To the editor:
John Murray's March 27 letter references Thomas Hobbes, John Locke and Thomas Jefferson in maintaining a "right" or duty of the federal government to interfere in matters generally reserved to state law. Hobbes, the last major philosophical proponent of the so-called divine right of kings, would have agreed that the government has power to interfere, but would probably not have claimed any relationship to the ideas of Jefferson.
Jefferson is widely claimed; every faction in the nation seems to call upon his memory. But his view of government is fairly clear. He (along with Franklin and Adams) took the Declaration of Independence from John Locke's essays. The justification of revolution is hardly Hobbesian. When it came time to form a government beyond the Confederation, Jefferson was dispatched to Paris where he would be less of an obstacle.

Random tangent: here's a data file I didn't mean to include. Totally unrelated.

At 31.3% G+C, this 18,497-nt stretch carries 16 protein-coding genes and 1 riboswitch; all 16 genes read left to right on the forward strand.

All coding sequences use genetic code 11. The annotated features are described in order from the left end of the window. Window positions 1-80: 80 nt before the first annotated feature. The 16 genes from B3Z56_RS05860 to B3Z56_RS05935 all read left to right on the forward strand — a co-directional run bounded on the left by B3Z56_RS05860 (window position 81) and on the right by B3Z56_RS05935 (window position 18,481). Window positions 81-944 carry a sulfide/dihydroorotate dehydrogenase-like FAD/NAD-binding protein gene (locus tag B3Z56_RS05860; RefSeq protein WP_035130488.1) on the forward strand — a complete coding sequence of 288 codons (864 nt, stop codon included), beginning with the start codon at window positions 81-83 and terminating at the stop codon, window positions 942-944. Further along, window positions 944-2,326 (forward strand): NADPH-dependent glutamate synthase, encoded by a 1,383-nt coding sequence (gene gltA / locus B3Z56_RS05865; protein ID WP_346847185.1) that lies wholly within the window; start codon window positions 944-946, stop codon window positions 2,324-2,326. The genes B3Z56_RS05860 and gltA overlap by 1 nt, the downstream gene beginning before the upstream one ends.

Jefferson's mentor, George Mason, walked out of the Constitutional Convention because the document gave too much power to the central government. A ratification process brought Jefferson back from France to work against the proposed constitution and convince his protege, James Madison, of the need for positive limitations in the form of amendments.
Article X of the amendments reads, "The powers not delegated to the United States by the Constitution, nor prohibited by it to the States, are reserved to the States respectively, or to the people."
While populists and progressives tend to an expansive view of federal power, the anti-federalist movement with 10 positive limits on the powers of the central government, wisely protected the people from the emotional excesses of popular issues.